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Fair Use Q & As

Posted By Tolu Ilupeju, Wednesday, February 28, 2018

Dear ICA,

I’m doing a conference presentation, showing different ways that visualizations can interpret, and misinterpret the same set of data. I would like to draw some examples from the real world to show the consequences of visual choices. Is it OK to copy visualizations and insert them into my slideshow? I’d have to take the whole thing—taking just part of them would defeat the purpose. Some of them are animated, and one has a soundtrack, so I also wonder about whether that changes anything. Thanks!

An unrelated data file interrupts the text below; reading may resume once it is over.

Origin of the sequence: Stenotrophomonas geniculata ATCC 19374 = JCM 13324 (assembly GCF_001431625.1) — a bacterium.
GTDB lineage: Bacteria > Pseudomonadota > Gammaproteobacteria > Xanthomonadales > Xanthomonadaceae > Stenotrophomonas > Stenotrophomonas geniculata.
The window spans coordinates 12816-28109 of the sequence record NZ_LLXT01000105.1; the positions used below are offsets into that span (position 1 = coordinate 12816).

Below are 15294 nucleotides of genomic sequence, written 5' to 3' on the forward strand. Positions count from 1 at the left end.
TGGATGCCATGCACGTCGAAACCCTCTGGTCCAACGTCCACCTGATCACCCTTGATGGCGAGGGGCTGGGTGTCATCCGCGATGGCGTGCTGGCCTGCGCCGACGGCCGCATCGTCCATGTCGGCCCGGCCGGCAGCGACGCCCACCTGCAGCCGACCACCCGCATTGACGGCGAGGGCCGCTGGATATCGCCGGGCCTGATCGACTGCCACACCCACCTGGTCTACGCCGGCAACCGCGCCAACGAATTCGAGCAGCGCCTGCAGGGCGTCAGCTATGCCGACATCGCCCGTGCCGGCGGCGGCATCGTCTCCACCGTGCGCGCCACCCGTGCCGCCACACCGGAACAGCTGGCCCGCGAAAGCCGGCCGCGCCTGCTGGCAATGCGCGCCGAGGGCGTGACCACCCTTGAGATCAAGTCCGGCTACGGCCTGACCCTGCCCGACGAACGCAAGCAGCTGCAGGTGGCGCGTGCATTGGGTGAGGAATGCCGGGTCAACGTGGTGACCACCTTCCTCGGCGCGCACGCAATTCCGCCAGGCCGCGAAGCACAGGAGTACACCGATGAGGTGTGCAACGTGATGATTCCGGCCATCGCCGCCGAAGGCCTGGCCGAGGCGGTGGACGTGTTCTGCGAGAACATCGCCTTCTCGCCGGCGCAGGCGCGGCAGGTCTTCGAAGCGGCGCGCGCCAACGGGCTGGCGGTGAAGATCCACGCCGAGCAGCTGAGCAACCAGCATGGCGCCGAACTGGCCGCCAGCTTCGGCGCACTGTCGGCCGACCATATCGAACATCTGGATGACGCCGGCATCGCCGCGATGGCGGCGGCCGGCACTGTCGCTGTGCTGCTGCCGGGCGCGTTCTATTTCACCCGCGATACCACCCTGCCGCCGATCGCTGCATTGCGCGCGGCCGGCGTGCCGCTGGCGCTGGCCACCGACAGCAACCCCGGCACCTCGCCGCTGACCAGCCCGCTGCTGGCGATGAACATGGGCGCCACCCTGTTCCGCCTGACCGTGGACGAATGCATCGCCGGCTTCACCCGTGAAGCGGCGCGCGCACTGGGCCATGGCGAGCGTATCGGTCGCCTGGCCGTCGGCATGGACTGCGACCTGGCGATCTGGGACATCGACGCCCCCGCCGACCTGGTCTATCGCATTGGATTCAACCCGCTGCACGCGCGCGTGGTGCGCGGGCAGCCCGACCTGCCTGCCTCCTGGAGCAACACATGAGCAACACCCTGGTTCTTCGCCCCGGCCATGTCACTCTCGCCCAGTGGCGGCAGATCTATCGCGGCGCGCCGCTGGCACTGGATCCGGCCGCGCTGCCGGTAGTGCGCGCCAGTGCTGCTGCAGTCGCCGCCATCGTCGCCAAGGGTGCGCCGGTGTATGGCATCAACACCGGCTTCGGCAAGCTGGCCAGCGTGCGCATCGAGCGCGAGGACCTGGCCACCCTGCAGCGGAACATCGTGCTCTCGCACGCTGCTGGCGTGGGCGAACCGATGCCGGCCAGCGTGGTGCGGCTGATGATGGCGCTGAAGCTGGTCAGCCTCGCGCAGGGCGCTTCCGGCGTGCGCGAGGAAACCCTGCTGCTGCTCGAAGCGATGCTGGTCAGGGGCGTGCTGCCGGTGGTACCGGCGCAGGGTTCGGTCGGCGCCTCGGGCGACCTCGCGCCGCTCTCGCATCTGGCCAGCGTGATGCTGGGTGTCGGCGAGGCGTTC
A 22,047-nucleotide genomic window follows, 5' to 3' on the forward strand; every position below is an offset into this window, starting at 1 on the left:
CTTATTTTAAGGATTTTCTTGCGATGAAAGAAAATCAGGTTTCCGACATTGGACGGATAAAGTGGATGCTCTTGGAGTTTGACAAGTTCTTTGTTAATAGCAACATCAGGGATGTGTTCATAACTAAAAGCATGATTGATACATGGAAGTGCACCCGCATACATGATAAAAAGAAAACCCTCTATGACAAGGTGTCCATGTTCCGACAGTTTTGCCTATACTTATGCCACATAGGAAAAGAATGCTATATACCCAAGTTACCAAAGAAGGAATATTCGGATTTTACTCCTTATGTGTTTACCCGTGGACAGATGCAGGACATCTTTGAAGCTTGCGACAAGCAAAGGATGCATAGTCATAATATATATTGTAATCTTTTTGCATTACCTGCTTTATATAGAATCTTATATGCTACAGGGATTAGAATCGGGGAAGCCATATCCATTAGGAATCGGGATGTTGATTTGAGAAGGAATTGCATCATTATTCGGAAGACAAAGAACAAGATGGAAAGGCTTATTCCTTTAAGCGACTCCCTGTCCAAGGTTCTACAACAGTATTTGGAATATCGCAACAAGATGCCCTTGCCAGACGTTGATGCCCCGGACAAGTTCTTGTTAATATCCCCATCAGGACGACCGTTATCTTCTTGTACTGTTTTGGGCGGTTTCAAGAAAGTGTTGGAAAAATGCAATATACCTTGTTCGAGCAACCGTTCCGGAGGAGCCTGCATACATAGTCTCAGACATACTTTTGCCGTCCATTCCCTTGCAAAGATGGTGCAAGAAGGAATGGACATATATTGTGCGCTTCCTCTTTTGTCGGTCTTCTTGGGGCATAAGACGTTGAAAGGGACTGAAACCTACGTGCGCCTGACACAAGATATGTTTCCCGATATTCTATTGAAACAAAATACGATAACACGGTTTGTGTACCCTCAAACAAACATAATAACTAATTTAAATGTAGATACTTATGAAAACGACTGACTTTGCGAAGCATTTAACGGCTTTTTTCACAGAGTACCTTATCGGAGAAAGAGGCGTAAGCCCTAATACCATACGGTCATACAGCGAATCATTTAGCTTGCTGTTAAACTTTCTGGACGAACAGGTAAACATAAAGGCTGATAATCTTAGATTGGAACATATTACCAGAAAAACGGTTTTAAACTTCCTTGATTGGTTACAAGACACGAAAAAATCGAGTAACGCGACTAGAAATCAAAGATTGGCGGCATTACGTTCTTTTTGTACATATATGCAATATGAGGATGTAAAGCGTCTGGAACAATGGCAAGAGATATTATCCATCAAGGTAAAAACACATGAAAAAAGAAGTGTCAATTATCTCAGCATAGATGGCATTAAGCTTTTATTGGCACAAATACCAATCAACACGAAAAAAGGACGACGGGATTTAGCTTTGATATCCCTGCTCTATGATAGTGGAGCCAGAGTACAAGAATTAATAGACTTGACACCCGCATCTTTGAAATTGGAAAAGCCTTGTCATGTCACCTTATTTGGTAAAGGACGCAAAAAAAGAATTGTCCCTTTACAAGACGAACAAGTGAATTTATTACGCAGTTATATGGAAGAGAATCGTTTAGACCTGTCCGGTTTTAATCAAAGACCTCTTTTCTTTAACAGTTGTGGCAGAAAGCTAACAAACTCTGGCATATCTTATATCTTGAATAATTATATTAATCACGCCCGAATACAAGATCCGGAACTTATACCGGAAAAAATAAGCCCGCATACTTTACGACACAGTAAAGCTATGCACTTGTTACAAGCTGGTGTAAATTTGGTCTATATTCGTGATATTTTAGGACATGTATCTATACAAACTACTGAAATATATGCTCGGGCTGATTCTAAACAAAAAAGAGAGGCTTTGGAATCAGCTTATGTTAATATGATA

Sincerely, Francis

Dear Francis,

I’d like to go to that presentation! As I understand it, you want to use some material from other work (maybe academic? maybe journalistic?) as examples of an issue you want to discuss. If you’re presenting in the U.S., do investigate whether fair use will work for your case. As you make your decisions, your best friend is ICA’s Code of Best Practices in Fair Use for Communication Research. Read the introduction and the second category! Certainly, such a use, as you describe it, would be transformative (that is, using the original work for a different purpose), and you have a clear reason for taking the entire visualization. Fair use applies to all media and works on all platforms, so you are on solid ground using different media. But as fair use is always justified in context, you need to make your own judgment on each one. The ICA Code makes that easy.


Patricia Aufderheide for ICA
Got a question? paufder@american.edu

Tags:  March 2018 

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